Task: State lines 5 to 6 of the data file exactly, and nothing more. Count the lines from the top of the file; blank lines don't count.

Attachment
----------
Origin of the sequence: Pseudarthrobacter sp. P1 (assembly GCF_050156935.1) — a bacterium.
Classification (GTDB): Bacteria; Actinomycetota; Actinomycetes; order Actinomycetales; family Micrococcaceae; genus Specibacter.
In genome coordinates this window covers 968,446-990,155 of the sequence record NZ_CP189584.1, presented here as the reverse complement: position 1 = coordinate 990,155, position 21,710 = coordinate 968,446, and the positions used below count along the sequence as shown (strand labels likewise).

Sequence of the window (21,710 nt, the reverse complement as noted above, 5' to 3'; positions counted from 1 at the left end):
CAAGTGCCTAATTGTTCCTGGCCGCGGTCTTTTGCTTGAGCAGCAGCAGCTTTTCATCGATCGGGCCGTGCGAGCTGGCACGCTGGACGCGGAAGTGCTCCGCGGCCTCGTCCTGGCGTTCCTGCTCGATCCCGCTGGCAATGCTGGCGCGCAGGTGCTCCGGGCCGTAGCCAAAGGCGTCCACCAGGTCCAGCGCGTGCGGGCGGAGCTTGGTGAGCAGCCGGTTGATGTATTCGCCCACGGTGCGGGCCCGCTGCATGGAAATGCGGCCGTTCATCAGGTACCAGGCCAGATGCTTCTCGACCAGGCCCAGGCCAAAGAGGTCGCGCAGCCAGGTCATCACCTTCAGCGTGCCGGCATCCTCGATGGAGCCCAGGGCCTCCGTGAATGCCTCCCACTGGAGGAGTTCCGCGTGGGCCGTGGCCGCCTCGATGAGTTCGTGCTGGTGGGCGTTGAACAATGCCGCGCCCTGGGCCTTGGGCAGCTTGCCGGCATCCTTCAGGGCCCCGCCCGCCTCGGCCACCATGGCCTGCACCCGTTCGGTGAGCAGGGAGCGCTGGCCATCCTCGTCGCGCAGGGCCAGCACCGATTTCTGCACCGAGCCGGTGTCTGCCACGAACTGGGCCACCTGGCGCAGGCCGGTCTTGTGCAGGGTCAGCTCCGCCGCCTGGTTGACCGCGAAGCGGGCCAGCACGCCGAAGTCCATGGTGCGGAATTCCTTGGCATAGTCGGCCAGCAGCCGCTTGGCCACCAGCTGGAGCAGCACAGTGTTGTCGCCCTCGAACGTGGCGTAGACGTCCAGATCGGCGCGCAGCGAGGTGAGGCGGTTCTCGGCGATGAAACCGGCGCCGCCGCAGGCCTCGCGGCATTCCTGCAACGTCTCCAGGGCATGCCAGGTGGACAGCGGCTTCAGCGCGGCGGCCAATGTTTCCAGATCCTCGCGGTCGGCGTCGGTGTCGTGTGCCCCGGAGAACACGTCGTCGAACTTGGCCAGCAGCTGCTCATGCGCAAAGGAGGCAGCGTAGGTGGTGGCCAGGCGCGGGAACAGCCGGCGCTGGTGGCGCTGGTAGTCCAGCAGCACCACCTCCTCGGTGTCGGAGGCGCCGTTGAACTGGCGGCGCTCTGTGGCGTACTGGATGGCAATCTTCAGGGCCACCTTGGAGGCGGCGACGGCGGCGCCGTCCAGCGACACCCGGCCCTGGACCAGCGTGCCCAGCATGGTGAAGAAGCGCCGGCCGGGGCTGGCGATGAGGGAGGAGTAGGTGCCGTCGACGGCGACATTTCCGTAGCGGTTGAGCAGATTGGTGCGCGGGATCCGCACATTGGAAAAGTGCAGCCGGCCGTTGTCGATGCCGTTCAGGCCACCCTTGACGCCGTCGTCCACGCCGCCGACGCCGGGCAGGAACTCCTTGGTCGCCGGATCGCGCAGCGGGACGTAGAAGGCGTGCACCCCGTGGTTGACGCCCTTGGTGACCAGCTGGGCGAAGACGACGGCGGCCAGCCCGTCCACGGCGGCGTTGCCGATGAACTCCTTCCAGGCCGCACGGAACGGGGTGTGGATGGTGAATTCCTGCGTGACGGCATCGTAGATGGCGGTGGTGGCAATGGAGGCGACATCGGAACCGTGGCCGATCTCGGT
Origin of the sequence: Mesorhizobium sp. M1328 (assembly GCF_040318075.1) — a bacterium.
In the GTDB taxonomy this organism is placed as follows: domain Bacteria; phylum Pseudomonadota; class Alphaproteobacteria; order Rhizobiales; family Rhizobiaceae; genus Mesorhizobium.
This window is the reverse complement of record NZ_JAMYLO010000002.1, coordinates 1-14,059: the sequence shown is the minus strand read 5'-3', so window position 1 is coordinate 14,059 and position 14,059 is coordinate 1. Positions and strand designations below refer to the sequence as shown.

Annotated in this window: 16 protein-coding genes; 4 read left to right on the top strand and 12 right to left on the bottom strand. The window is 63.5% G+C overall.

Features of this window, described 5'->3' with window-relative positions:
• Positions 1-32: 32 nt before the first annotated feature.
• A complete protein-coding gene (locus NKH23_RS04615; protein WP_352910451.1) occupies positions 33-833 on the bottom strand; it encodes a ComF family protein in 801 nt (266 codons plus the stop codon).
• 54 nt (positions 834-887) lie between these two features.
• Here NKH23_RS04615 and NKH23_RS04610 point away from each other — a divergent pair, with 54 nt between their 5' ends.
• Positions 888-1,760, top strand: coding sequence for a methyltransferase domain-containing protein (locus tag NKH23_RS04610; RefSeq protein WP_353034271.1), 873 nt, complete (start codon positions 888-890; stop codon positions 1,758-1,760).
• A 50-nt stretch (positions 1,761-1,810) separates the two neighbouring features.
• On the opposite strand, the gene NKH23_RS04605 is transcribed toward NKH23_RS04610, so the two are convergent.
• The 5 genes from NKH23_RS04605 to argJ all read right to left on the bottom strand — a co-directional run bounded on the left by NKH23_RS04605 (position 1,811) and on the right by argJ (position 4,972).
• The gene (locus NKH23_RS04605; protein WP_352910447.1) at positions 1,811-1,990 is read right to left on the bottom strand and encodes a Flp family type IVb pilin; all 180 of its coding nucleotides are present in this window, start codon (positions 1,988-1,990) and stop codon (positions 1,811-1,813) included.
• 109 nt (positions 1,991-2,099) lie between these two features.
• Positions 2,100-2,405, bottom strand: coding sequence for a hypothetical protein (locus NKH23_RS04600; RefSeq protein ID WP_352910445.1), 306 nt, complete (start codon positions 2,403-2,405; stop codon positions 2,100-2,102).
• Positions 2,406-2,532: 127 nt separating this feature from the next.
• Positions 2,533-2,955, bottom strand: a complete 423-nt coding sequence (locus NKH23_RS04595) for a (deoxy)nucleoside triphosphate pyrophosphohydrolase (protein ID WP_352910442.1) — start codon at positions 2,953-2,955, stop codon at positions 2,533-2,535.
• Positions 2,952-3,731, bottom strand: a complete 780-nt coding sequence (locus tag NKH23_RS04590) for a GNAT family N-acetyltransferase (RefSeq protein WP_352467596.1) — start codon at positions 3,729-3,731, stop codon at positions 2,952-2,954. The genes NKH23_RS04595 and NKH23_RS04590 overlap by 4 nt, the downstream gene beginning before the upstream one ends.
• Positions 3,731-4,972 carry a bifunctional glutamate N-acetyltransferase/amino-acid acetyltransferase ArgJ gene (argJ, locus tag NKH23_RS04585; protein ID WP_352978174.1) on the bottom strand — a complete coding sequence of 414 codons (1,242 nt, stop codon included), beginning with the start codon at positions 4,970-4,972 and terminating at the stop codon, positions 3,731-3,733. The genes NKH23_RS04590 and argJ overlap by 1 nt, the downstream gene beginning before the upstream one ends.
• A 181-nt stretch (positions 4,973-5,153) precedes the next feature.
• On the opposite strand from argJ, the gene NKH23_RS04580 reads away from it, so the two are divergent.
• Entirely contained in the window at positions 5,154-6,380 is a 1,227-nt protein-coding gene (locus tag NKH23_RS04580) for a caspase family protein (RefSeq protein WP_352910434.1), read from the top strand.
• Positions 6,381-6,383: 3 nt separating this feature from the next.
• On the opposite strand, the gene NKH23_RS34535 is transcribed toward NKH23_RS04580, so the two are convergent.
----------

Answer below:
CAAGTGCCTAATTGTTCCTGGCCGCGGTCTTTTGCTTGAGCAGCAGCAGCTTTTCATCGATCGGGCCGTGCGAGCTGGCACGCTGGACGCGGAAGTGCTCCGCGGCCTCGTCCTGGCGTTCCTGCTCGATCCCGCTGGCAATGCTGGCGCGCAGGTGCTCCGGGCCGTAGCCAAAGGCGTCCACCAGGTCCAGCGCGTGCGGGCGGAGCTTGGTGAGCAGCCGGTTGATGTATTCGCCCACGGTGCGGGCCCGCTGCATGGAAATGCGGCCGTTCATCAGGTACCAGGCCAGATGCTTCTCGACCAGGCCCAGGCCAAAGAGGTCGCGCAGCCAGGTCATCACCTTCAGCGTGCCGGCATCCTCGATGGAGCCCAGGGCCTCCGTGAATGCCTCCCACTGGAGGAGTTCCGCGTGGGCCGTGGCCGCCTCGATGAGTTCGTGCTGGTGGGCGTTGAACAATGCCGCGCCCTGGGCCTTGGGCAGCTTGCCGGCATCCTTCAGGGCCCCGCCCGCCTCGGCCACCATGGCCTGCACCCGTTCGGTGAGCAGGGAGCGCTGGCCATCCTCGTCGCGCAGGGCCAGCACCGATTTCTGCACCGAGCCGGTGTCTGCCACGAACTGGGCCACCTGGCGCAGGCCGGTCTTGTGCAGGGTCAGCTCCGCCGCCTGGTTGACCGCGAAGCGGGCCAGCACGCCGAAGTCCATGGTGCGGAATTCCTTGGCATAGTCGGCCAGCAGCCGCTTGGCCACCAGCTGGAGCAGCACAGTGTTGTCGCCCTCGAACGTGGCGTAGACGTCCAGATCGGCGCGCAGCGAGGTGAGGCGGTTCTCGGCGATGAAACCGGCGCCGCCGCAGGCCTCGCGGCATTCCTGCAACGTCTCCAGGGCATGCCAGGTGGACAGCGGCTTCAGCGCGGCGGCCAATGTTTCCAGATCCTCGCGGTCGGCGTCGGTGTCGTGTGCCCCGGAGAACACGTCGTCGAACTTGGCCAGCAGCTGCTCATGCGCAAAGGAGGCAGCGTAGGTGGTGGCCAGGCGCGGGAACAGCCGGCGCTGGTGGCGCTGGTAGTCCAGCAGCACCACCTCCTCGGTGTCGGAGGCGCCGTTGAACTGGCGGCGCTCTGTGGCGTACTGGATGGCAATCTTCAGGGCCACCTTGGAGGCGGCGACGGCGGCGCCGTCCAGCGACACCCGGCCCTGGACCAGCGTGCCCAGCATGGTGAAGAAGCGCCGGCCGGGGCTGGCGATGAGGGAGGAGTAGGTGCCGTCGACGGCGACATTTCCGTAGCGGTTGAGCAGATTGGTGCGCGGGATCCGCACATTGGAAAAGTGCAGCCGGCCGTTGTCGATGCCGTTCAGGCCACCCTTGACGCCGTCGTCCACGCCGCCGACGCCGGGCAGGAACTCCTTGGTCGCCGGATCGCGCAGCGGGACGTAGAAGGCGTGCACCCCGTGGTTGACGCCCTTGGTGACCAGCTGGGCGAAGACGACGGCGGCCAGCCCGTCCACGGCGGCGTTGCCGATGAACTCCTTCCAGGCCGCACGGAACGGGGTGTGGATGGTGAATTCCTGCGTGACGGCATCGTAGATGGCGGTGGTGGCAATGGAGGCGACATCGGAACCGTGGCCGATCTCGGT
Origin of the sequence: Mesorhizobium sp. M1328 (assembly GCF_040318075.1) — a bacterium.